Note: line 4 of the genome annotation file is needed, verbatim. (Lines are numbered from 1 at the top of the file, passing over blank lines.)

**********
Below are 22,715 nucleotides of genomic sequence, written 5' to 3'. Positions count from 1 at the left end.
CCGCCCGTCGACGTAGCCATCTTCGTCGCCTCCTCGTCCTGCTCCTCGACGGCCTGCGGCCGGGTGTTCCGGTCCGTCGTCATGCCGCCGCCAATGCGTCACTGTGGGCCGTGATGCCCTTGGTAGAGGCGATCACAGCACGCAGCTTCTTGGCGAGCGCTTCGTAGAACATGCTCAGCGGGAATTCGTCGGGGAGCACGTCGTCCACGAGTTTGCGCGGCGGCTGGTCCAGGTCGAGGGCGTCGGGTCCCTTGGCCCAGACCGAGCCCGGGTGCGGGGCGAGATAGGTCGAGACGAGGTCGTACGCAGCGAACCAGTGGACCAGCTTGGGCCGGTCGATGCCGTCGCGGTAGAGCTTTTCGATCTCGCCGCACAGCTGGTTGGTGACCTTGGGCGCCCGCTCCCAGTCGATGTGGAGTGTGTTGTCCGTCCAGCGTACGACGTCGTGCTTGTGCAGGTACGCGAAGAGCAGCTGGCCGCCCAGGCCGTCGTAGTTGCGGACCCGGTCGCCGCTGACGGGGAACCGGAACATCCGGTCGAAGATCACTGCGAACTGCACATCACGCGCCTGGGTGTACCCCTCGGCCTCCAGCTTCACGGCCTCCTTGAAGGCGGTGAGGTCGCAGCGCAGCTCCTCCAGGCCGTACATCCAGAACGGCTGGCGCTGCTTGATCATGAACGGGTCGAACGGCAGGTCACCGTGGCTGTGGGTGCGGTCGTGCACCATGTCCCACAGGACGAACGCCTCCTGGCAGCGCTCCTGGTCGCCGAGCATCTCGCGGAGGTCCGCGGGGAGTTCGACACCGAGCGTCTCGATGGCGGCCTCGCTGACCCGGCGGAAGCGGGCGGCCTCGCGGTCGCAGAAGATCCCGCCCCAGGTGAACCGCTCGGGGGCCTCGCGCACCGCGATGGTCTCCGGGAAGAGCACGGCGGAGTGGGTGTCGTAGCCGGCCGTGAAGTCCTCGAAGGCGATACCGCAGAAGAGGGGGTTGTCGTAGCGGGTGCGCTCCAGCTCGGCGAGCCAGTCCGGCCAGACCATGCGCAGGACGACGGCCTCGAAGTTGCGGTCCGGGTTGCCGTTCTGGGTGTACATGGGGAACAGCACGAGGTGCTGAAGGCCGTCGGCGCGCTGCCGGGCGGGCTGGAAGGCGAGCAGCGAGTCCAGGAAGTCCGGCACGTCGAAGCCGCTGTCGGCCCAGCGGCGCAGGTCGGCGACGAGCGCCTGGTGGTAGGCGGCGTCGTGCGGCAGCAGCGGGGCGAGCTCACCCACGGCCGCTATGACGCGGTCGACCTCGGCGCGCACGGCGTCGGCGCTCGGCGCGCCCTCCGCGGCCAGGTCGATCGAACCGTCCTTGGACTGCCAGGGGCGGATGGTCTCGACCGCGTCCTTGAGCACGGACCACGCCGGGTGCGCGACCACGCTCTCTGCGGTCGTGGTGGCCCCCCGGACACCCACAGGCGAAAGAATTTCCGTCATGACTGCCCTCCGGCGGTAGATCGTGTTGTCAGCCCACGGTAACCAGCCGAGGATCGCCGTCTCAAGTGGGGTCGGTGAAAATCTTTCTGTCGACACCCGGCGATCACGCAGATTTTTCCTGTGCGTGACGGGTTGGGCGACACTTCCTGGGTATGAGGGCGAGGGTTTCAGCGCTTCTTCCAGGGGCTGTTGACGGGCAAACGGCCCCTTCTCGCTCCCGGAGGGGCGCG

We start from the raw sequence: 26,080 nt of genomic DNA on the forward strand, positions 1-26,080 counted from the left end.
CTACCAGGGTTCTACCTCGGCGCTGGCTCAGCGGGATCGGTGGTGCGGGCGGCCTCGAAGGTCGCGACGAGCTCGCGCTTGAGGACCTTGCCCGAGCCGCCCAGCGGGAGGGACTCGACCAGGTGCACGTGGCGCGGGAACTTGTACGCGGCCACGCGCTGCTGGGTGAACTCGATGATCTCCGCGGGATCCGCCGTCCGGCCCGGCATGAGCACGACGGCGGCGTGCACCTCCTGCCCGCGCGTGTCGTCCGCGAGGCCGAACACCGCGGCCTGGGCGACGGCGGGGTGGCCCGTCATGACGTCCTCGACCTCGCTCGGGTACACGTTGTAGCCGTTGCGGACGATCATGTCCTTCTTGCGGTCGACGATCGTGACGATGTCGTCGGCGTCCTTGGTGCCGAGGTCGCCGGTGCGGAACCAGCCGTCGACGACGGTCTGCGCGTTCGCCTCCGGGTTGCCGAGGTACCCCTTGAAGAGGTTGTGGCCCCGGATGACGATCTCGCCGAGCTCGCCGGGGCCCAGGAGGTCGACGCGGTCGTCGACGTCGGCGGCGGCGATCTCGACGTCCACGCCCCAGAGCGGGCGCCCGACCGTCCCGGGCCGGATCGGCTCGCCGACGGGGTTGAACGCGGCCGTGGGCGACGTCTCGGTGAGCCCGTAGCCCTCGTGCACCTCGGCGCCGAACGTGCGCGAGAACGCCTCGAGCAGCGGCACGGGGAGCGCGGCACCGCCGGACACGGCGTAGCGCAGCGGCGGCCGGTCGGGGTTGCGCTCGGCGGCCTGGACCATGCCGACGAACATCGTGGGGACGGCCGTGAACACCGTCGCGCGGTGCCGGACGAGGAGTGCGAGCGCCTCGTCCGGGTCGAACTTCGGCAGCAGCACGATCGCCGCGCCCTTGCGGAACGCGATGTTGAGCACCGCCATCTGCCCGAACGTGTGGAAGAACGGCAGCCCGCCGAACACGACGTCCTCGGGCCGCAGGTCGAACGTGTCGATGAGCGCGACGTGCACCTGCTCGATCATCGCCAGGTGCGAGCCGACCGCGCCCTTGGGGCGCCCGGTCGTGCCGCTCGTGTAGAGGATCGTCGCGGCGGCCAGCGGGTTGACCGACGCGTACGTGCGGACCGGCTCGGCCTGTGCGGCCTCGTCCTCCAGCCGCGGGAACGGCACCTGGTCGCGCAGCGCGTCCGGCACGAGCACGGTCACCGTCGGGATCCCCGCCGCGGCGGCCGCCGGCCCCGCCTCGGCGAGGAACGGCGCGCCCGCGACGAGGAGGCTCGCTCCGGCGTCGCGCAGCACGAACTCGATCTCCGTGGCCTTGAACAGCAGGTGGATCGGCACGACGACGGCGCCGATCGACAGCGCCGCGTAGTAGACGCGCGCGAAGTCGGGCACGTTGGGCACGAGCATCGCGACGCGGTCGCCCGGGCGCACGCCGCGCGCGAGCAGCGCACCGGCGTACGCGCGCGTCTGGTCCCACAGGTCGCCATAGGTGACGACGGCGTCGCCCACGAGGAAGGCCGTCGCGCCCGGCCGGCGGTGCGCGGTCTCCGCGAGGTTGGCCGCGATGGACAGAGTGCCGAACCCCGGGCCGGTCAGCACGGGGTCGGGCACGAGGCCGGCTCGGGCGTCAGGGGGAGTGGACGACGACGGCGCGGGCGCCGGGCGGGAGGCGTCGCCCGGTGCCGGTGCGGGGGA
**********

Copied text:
CTACCAGGGTTCTACCTCGGCGCTGGCTCAGCGGGATCGGTGGTGCGGGCGGCCTCGAAGGTCGCGACGAGCTCGCGCTTGAGGACCTTGCCCGAGCCGCCCAGCGGGAGGGACTCGACCAGGTGCACGTGGCGCGGGAACTTGTACGCGGCCACGCGCTGCTGGGTGAACTCGATGATCTCCGCGGGATCCGCCGTCCGGCCCGGCATGAGCACGACGGCGGCGTGCACCTCCTGCCCGCGCGTGTCGTCCGCGAGGCCGAACACCGCGGCCTGGGCGACGGCGGGGTGGCCCGTCATGACGTCCTCGACCTCGCTCGGGTACACGTTGTAGCCGTTGCGGACGATCATGTCCTTCTTGCGGTCGACGATCGTGACGATGTCGTCGGCGTCCTTGGTGCCGAGGTCGCCGGTGCGGAACCAGCCGTCGACGACGGTCTGCGCGTTCGCCTCCGGGTTGCCGAGGTACCCCTTGAAGAGGTTGTGGCCCCGGATGACGATCTCGCCGAGCTCGCCGGGGCCCAGGAGGTCGACGCGGTCGTCGACGTCGGCGGCGGCGATCTCGACGTCCACGCCCCAGAGCGGGCGCCCGACCGTCCCGGGCCGGATCGGCTCGCCGACGGGGTTGAACGCGGCCGTGGGCGACGTCTCGGTGAGCCCGTAGCCCTCGTGCACCTCGGCGCCGAACGTGCGCGAGAACGCCTCGAGCAGCGGCACGGGGAGCGCGGCACCGCCGGACACGGCGTAGCGCAGCGGCGGCCGGTCGGGGTTGCGCTCGGCGGCCTGGACCATGCCGACGAACATCGTGGGGACGGCCGTGAACACCGTCGCGCGGTGCCGGACGAGGAGTGCGAGCGCCTCGTCCGGGTCGAACTTCGGCAGCAGCACGATCGCCGCGCCCTTGCGGAACGCGATGTTGAGCACCGCCATCTGCCCGAACGTGTGGAAGAACGGCAGCCCGCCGAACACGACGTCCTCGGGCCGCAGGTCGAACGTGTCGATGAGCGCGACGTGCACCTGCTCGATCATCGCCAGGTGCGAGCCGACCGCGCCCTTGGGGCGCCCGGTCGTGCCGCTCGTGTAGAGGATCGTCGCGGCGGCCAGCGGGTTGACCGACGCGTACGTGCGGACCGGCTCGGCCTGTGCGGCCTCGTCCTCCAGCCGCGGGAACGGCACCTGGTCGCGCAGCGCGTCCGGCACGAGCACGGTCACCGTCGGGATCCCCGCCGCGGCGGCCGCCGGCCCCGCCTCGGCGAGGAACGGCGCGCCCGCGACGAGGAGGCTCGCTCCGGCGTCGCGCAGCACGAACTCGATCTCCGTGGCCTTGAACAGCAGGTGGATCGGCACGACGACGGCGCCGATCGACAGCGCCGCGTAGTAGACGCGCGCGAAGTCGGGCACGTTGGGCACGAGCATCGCGACGCGGTCGCCCGGGCGCACGCCGCGCGCGAGCAGCGCACCGGCGTACGCGCGCGTCTGGTCCCACAGGTCGCCATAGGTGACGACGGCGTCGCCCACGAGGAAGGCCGTCGCGCCCGGCCGGCGGTGCGCGGTCTCCGCGAGGTTGGCCGCGATGGACAGAGTGCCGAACCCCGGGCCGGTCAGCACGGGGTCGGGCACGAGGCCGGCTCGGGCGTCAGGGGGAGTGGACGACGACGGCGCGGGCGCCGGGCGGGAGGCGTCGCCCGGTGCCGGTGCGGGGGA